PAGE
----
I can only say... wow! (Now that I've composed myself from the good cry I had after watching it...) I'm holding my dog in my lap as I type this, and know exactly what "Francis" must have been thinking. Thank you for this film, Milethia.
A couple of points - from spending time on farms - guns are not usually wrapped up in a sack - more likely in a gun case and if one was intending to shoot a much loved dog, you wouldn't shoot it in the face - you would quietly approach it from behind and shoot it in the back of the head so it never knew what hit it. Also farm dogs know what guns are about and are very unlikely to look into the barrel of one being aimed at it. I know that this shot is vital to this version of the film - and it's very powerful - but to me, it renders the story less believable
Hi Andrew. Thank you for your comments. Legally, farmers who have guns would have to keep a gun in a gun case, yes; the gun propped up was inspired by a farmer - I grew up on farms - who had a gun that was left out in the kitchen. Propped up. It might not be right, but there are probably farmers out there who are not 'careful' with guns. I take your point about the method of near shooting.
@milethia I agree, technical accuracy sacrificed for dramatic impact. Works great for us.
@Carole_CSSUD and @SYoung1960. Thank you for your lovely comments.
This is just gorgeous. I love the acting, the farmer's and the dog's. I love that the dog blinks when faced with a gun pointed at him, it's as though he understands and loves his master enough to accept his demise at his master's hands. I love that the farmer who must be so used to life and death, doesn't cry but you can tangibly feel his grief. There's only one shot I'd take out/move. At the kitchen table there's a shot of them walking in fields and herding sheep. I think you could move that and keep the emotional intensity of them both in the kitchen. Fabulous film!
I loved the dog just sitting, wagging his tail and blinking his watery eyes at his master. He could have ran away but chose to wait for his fate. How touching. What an emational film. Well done, Milethia and team.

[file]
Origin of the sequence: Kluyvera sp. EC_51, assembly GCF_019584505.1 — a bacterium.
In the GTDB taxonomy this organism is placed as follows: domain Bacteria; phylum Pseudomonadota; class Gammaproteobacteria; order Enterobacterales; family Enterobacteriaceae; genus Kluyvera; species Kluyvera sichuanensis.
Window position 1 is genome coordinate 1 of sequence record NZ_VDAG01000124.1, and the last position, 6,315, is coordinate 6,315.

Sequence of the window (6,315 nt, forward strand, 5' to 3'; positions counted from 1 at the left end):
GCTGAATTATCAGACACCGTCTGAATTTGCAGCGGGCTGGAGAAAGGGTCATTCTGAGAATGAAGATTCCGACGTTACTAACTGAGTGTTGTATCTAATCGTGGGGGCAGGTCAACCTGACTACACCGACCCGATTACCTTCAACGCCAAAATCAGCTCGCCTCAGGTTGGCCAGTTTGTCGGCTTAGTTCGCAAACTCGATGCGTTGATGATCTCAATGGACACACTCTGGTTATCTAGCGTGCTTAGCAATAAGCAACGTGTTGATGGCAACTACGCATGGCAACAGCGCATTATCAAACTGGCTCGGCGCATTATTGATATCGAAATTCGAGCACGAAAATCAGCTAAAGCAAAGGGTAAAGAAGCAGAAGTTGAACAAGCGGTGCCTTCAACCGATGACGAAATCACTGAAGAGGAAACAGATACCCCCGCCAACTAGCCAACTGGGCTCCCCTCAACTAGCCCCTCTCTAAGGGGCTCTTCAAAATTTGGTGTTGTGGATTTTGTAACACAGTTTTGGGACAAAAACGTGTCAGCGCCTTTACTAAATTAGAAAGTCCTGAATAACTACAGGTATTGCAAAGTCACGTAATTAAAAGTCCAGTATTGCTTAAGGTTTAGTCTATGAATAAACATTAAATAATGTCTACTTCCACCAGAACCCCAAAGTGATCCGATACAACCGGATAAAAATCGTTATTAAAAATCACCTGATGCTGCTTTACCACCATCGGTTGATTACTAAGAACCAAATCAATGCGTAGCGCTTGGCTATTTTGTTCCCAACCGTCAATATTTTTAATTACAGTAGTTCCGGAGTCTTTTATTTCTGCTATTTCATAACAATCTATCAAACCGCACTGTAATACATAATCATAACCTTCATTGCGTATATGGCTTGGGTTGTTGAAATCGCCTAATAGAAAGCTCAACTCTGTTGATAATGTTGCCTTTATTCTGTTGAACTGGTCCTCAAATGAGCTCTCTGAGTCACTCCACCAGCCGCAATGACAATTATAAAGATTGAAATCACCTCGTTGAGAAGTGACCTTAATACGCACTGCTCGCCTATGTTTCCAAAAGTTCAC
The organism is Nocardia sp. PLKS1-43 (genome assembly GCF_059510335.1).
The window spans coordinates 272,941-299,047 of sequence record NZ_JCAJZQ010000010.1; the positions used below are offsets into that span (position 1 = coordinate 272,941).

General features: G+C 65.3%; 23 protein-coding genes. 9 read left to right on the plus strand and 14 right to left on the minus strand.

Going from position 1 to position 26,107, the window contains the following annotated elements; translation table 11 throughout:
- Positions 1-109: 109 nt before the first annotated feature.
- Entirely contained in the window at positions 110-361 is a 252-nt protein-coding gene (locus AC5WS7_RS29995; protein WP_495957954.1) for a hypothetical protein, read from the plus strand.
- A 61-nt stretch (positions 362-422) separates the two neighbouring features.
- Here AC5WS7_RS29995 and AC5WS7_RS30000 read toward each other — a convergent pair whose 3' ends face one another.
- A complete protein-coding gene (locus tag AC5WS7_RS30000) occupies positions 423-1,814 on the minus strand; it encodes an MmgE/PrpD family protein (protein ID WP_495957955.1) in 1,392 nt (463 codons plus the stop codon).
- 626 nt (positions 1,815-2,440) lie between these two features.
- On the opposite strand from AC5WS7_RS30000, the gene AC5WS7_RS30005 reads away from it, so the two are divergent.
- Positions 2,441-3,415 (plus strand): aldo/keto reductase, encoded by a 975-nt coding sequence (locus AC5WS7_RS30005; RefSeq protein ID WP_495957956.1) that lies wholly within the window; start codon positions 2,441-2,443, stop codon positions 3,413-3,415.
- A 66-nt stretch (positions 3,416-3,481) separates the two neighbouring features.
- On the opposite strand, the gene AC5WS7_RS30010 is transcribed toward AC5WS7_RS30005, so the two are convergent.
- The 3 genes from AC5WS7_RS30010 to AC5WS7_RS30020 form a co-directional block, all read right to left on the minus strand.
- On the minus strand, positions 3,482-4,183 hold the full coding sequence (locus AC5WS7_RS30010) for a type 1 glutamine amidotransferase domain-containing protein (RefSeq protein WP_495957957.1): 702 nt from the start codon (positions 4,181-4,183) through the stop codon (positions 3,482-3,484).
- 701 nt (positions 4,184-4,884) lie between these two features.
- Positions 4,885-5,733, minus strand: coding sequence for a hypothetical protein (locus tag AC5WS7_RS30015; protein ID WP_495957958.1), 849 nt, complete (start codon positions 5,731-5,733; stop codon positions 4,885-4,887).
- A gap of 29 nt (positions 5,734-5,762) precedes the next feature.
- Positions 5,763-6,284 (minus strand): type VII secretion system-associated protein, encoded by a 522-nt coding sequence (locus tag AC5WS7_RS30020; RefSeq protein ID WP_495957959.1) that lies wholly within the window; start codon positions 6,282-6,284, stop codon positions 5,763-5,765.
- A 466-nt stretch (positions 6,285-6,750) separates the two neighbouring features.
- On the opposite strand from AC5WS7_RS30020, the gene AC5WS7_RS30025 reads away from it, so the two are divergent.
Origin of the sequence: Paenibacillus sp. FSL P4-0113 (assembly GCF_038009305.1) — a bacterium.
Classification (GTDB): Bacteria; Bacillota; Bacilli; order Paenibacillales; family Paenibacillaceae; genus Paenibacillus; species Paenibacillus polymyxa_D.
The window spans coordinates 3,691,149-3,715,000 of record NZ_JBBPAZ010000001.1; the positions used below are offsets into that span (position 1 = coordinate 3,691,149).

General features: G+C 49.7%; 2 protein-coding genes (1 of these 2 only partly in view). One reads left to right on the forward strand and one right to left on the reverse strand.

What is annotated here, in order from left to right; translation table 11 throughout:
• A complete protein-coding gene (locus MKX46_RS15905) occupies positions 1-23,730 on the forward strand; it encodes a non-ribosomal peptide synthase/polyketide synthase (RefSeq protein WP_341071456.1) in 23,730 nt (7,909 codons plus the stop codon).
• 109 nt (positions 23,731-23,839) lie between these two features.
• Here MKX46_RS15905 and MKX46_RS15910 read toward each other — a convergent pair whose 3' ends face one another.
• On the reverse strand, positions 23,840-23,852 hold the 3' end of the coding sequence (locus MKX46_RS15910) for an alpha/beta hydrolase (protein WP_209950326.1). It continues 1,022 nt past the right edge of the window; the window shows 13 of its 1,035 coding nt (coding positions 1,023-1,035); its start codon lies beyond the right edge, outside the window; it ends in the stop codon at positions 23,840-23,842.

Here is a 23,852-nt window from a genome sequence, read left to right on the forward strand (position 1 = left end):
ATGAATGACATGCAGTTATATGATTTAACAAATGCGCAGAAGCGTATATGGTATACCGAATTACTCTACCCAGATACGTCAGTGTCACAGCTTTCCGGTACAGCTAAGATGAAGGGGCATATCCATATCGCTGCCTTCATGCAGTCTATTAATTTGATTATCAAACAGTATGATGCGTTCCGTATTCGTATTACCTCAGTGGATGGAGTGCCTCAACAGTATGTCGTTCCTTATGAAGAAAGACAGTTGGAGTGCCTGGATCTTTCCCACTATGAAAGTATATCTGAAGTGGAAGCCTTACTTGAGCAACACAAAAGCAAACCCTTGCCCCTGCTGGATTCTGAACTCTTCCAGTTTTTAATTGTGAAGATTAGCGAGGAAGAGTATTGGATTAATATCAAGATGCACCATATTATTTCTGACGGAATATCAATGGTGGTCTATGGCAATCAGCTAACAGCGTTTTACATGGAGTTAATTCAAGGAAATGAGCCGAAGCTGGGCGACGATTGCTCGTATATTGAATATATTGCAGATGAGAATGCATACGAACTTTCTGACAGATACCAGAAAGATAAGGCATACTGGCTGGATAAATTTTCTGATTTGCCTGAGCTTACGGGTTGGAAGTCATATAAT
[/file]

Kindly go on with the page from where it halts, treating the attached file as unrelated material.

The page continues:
Hi Milethia, Excellent film! Here's what's working for me: the music - understated yet spot on, the pathos - emotional without feeling forced, and of course the performances! Only a couple of things didn't quite work for me - the cutaway which has already been mentioned, and also the first shot with the sheep - the sky is red and moody but the next shot it's blue - is it because it's the day before (in which case would Impact continuity be affected?) but I'm being pinickity because there's really not much at fault here at all! David
Hi David. Thanks very much for the comments. The sky is red moment is a morning at work on the day itself. I'll discuss all points raised with the team.
@Jadesbokhari and @kooi Thank you. I hope you're both well.
Now that I've had time to study the film, I can make some more informed comments. First, Milethia, you really haven't directed a film before this? I'm so impressed. You picked a difficult script to shoot as a first-time director, and you did an absolutely amazing job. I would have looked at this and immediately said, "I want to see more of her work," only to discover there isn't any. Okay, from 00:25 to 01:45, it drags. You can tighten all that up and lose about half of it, make it tighter and really make that sequence stand out. I don't have edit suggestions, though. That's between you and your editor. When he draws the gun on the dog, I think you can work with your editor to compact that whole sequence into one continuous moment and make it really hit home. What I mean is, right now, it's two separate times of him bringing the gun up. In between, he lowers the gun before bringing it back up on the dog. Lose that part. Make it all while he's pointing at the dog. Man-dog-flashback-man-dog-flashback-man. It will be more fluid and will give a more even feel to the entire s equence. Plus, it will just rip the hearts out of the audience while they all sit and wonder if they're going to sit there and watch a dog get shot. There are all sorts of little edits that could be made throughout to tighten it up, too. A few frames here and there. I really can't wait to see a new edit on this, as I'm sure you will find the heart of it and draw that out and make it even more powerful than it already is. Best wishes. And kudos for making a great film.